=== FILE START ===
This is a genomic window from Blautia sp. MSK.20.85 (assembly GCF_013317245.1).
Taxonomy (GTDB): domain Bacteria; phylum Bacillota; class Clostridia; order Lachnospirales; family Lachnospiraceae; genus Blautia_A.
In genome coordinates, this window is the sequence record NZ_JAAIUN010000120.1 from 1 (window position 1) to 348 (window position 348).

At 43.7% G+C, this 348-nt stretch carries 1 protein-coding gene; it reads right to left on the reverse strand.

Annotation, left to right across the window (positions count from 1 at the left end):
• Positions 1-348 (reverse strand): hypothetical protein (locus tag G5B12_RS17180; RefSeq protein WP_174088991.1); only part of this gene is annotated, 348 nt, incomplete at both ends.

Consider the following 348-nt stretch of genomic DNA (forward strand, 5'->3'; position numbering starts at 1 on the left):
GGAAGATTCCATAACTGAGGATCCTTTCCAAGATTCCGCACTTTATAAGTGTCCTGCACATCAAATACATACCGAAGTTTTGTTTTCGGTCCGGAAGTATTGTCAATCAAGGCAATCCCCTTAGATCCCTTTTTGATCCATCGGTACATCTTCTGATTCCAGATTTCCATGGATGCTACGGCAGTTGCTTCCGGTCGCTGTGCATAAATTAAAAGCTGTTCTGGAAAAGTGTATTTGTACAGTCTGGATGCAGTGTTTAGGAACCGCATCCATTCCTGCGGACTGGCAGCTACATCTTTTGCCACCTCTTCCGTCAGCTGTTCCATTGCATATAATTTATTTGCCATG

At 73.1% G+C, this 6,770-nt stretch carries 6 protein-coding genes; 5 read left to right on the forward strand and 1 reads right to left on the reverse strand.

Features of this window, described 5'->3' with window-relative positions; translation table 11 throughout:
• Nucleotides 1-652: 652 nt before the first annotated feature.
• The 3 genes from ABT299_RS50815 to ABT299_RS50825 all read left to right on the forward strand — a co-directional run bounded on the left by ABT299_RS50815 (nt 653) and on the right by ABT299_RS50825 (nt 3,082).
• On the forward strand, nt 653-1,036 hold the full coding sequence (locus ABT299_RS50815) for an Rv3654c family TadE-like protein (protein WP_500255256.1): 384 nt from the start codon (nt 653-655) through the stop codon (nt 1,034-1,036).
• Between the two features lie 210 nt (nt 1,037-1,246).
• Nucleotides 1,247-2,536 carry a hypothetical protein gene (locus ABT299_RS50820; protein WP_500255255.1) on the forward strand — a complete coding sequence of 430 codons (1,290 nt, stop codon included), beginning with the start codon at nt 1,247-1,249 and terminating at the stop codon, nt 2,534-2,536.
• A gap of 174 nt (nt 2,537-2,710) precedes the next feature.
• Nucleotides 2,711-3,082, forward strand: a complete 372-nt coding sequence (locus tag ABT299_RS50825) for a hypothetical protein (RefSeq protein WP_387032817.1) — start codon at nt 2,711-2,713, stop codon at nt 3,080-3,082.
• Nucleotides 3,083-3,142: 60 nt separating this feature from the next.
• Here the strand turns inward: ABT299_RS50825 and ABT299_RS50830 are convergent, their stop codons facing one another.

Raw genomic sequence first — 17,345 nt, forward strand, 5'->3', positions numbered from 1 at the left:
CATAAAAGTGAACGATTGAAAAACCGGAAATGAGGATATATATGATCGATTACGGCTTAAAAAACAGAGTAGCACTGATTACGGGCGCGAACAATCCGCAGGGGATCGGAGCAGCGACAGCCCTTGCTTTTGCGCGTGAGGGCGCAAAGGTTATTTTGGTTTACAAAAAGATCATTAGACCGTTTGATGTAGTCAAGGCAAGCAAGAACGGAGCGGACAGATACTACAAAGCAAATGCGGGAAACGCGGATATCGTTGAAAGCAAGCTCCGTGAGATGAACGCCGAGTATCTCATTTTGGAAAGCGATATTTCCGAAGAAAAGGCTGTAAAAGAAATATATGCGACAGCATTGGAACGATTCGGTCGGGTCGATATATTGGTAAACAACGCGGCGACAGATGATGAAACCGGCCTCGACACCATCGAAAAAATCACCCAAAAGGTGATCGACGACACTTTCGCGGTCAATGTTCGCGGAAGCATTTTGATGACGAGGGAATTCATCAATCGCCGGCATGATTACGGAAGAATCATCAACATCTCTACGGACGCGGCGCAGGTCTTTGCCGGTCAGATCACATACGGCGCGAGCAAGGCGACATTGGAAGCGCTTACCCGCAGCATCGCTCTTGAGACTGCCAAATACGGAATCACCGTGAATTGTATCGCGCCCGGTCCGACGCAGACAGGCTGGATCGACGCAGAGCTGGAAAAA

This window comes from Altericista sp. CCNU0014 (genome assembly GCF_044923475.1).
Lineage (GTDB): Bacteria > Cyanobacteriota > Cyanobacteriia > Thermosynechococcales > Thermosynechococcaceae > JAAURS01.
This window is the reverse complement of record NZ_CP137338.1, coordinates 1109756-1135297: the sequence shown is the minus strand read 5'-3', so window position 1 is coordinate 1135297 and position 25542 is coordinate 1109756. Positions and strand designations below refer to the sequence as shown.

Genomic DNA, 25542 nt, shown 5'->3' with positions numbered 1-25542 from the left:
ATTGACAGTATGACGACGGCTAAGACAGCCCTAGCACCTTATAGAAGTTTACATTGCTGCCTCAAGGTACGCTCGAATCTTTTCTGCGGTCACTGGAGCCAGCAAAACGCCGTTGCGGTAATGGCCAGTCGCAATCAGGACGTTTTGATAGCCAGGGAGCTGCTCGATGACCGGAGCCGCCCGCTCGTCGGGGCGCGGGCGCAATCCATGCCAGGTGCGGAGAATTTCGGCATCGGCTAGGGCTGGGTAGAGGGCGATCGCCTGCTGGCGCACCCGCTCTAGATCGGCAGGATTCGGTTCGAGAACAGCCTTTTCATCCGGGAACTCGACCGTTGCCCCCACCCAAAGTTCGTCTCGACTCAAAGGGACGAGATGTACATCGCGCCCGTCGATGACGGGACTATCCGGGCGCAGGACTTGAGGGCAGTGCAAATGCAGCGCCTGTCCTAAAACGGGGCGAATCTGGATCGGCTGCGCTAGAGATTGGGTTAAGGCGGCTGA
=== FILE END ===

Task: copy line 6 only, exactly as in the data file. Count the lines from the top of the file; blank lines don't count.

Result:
• Positions 1-348 (reverse strand): hypothetical protein (locus tag G5B12_RS17180; RefSeq protein WP_174088991.1); only part of this gene is annotated, 348 nt, incomplete at both ends.